With the live entertainment industry riding a wave of success, the 10th annual Billboard Touring Conference & Awards was short on controversy but long on optimism and the currency of ideas, as the event sold out in advance for the first time in its history.
Held Nov. 13-14 in New York, that optimism echoed through the meeting rooms, hallways and lobby of the Roosevelt Hotel, as attendees packed sessions and sat at tables and in the bar working up the sorts of deals that may end up being part of the discussion as the conference enters its second decade. Here are five big takeaways from the event.
BUSINESS IS GOOD, AND GETTING BETTER
“It’s a great time to be in the live business,” Live Nation Entertainment CEO Michael Rapino said from the stage on the “New Rules” “power player” panel. Live Nation, the world’s largest promoter, is coming off a record quarter in revenue, and attendance and ticket sales for the touring industry are up across the board year over year. AEG Live, second only to Live Nation, is associated with several winners at the Billboard Touring Awards, including top tour and top draw winner Bon Jovi, top package victor Taylor Swift and top arena the O2 in London. And panelist after panelist talked about boom times, whether in broad strokes or for specific artists from all genres in varying positions on the career arc.
Yet, most believe business will continue to grow, especially as the industry continues to link music fans directly with ticket-buying opportunities through streaming services like YouTube and Spotify. “When you start getting a few hundred million people clicking on music, and tour information is next to it, you’re going to start growing better and more directly,” William Morris Endeavor worldwide head of music Marc Geiger said during the conference’s closing session.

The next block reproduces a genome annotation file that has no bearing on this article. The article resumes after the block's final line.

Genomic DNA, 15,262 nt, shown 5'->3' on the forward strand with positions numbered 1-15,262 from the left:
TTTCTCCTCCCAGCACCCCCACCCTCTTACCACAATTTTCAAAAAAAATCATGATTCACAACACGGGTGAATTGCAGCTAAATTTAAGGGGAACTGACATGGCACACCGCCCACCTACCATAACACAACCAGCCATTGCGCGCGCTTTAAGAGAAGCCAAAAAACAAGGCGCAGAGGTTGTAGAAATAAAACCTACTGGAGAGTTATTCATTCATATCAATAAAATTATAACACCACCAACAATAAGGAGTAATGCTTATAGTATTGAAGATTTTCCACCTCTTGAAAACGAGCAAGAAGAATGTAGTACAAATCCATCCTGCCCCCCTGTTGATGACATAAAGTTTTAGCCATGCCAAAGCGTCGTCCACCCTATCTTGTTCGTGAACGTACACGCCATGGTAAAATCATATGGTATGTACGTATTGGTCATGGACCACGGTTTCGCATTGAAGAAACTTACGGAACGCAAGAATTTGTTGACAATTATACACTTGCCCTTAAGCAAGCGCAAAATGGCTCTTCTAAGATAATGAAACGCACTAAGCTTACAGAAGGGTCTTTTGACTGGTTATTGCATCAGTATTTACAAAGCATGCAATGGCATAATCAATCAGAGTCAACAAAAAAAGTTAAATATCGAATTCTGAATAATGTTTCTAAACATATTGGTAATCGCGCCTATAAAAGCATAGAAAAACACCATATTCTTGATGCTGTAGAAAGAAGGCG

As former AEG CEO Tim Lieweke, now CEO at Maple Leaf Sports & Entertainment, said, “I don’t think the live business has ever been better, healthier, more robust than it is today.”
THE LIVE BUSINESS IS DEVELOPING — AND SUSTAINING — CAREERS
Despite cynics who have long expressed concerns about the next generation of superstars, Rapino cited “an incredible surge of new talent filling big venues” and a full pipeline of “great artists across all genres [and] a global audience finding out about the music.”
Vans Warped tour founder/producer Kevin Lyman has made his living finding out who these new acts are, and recommended a tool that he said proved invaluable for making booking decisions for the next Warped tour: Survey Monkey. A survey asking Warped fans who they wanted to see received 100,000 responses, with Pierce the Veil coming out on top.
As the Warped tour has proved, success is relative. While growing a band from clubs to the arena level has always been the industry’s holy grail, Bowery Presents partner Jim Glancy pointed out that there are other metrics for success in the live business. “Our goal isn’t to get every artist to headline an arena, but to work with them as far as they go,” he said on the opening artist development panel. “If they can get to the Bowery Ballroom from the Mercury Lounge [in New York], that’s a success.”
Live Nation promoter Omar Al-Joulani, instrumental in Imagine Dragons’ breakout year, noted that the traditional model of a band touring for a few months timed to an album release has become more flexible to accommodate the act’s growth. “The start of the cycle is the same,” Al-Joulani said, “but it can go longer if you have songs that are reacting. In some cases there are bands who can tour for three years off one album.” That Imagine Dragons have been able to move from support to headlining arenas on one cycle is testament to the potential of today’s artist development strategies.
NEW MEDIA IS FINALLY MOVING THE NEEDLE